COLORADO SPRINGS, Co.–Senate Majority Whip John Cornyn of Texas feels an incredible sense urgency to move forward with repealing and replacing Obamacare.
Senate leadership released their version of health care reform Thursday, which was met with a great deal of push back from both Democrats and moderate and conservative Republicans in the Senate. Four conservative senators — Ted Cruz of Texas, Rand Paul of Kentucky, Mike Lee of Utah and Ron Johnson of Wisconsin — came out in opposition to the bill Thursday afternoon.
Coming off the heels of the senators announcement, GOP Sen. Dean Helller of Nevada said Friday that it “was going to be very difficult” to get him to “vote yes” on the Senate version of health care reform.
Republican Sen. Ben Sasse of Nebraska said Sunday he has yet to throw his support behind the Senate’s health care bill.
Sasse told a crowd gathered at The Broadmoor hotel and resort Sunday that he can’t quite support the Senate’s version of Obamacare repeal, saying it does not go far enough to repeal and replace former President Barack Obama’s landmark health care legislation.
“This is not a full repeal or a full replace piece of legislation,” Sasse said.
Cornyn believes that the majority of Republican senators, including some of the aforementioned senators that have expressed concerns regarding the legislation, “want to get to yes,” the senator told reporters Sunday afternoon. He believes that through “good faith negotiations,” he and others in leadership can find a way to “get them there.”
The Senate majority whip said Sunday that Senate leadership is already working with “Sen. Cruz and Sen. Lee to address their concerns.” Leadership is also working with other senators, like “Sen. Johnson, Sen. Rand Paul and Sen. Dean Heller,” to get them to a yes vote.
Cornyn believes that there is no time to waste in passing Obamacare reform, because with every passing day the problems with Obamacare, like premium increases and insurers dropping out of state exchanges, continue to get worse.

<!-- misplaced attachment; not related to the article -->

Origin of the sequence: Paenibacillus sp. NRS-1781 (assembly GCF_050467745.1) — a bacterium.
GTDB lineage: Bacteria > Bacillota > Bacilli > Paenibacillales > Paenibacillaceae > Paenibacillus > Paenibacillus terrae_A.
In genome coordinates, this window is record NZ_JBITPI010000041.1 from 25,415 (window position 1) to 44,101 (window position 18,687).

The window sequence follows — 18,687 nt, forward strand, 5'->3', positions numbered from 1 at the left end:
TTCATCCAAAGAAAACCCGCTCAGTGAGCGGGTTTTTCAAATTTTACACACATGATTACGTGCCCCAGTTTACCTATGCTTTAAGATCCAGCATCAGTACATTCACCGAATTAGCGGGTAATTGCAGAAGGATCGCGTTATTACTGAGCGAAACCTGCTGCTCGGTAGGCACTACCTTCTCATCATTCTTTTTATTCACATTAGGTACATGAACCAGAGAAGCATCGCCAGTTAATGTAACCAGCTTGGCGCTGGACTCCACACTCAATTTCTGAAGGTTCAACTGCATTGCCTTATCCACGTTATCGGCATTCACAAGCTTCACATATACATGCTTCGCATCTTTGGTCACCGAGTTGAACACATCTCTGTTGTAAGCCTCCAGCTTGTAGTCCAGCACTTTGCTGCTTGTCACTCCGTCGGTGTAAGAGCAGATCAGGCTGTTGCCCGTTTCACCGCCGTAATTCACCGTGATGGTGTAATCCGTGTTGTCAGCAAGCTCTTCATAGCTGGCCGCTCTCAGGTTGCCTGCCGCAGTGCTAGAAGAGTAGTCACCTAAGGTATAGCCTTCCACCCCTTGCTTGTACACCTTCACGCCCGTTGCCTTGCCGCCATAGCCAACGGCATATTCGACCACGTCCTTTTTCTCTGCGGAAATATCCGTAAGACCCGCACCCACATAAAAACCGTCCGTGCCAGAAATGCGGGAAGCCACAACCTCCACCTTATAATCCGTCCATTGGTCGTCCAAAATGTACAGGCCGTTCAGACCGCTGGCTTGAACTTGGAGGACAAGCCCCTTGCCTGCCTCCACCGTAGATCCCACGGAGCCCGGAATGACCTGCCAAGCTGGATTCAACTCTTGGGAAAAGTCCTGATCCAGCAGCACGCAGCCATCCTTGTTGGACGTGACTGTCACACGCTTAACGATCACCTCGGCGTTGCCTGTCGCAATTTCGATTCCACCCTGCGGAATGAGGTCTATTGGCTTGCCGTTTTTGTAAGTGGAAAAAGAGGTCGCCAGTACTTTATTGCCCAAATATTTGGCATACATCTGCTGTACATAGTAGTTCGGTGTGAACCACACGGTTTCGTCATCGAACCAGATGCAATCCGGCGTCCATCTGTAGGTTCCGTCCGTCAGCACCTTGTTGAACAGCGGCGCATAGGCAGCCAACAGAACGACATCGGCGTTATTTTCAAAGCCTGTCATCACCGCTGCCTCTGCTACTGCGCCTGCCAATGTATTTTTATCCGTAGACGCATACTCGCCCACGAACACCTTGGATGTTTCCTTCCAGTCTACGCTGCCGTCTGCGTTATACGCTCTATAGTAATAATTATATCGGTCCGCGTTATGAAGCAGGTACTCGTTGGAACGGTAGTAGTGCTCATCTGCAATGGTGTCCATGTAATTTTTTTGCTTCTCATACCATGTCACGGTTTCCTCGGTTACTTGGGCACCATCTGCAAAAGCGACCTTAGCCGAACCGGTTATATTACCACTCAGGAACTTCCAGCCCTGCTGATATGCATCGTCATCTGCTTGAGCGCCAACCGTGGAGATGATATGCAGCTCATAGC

“Insurance companies are going to the state regulators for the 2018 rates to be approved, and they are going to be double-digits over 2017,” Cornyn told a small gaggle of reporters Sunday. “As you seen, insurance companies are pulling out of the markets. It is in full meltdown mode. That gives me the sense of urgency we need to respond sooner rather than later. We don’t have the luxury of waiting.”
As far as the timeline for the getting a repeal bill to President Donald Trump’s desk for approval, Cornyn says it needs to be soon because “it’s not going to get any easier.” “I think August is the drop deadline,” for passing Obamacare repeal, Cornyn said.
Cornyn said that what Republican leadership in the Senate is trying to accomplish with their version of Obamacare repeal is to “make sure we keep the rates down, stabilize the system, protect pre-existing condition coverage and do responsible Medicaid reform.”
The president has been adamant that his administration cannot move forward with tax and regulatory reform until Congress is able to repeal Obamacare.
Cornyn says the president is hands on with the repeal effort.
“We are trying to hold him back,” Cornyn quipped while walking away from reporters.
Editor’s Note: Robert Donachie is a former Charles Koch Institute Associate
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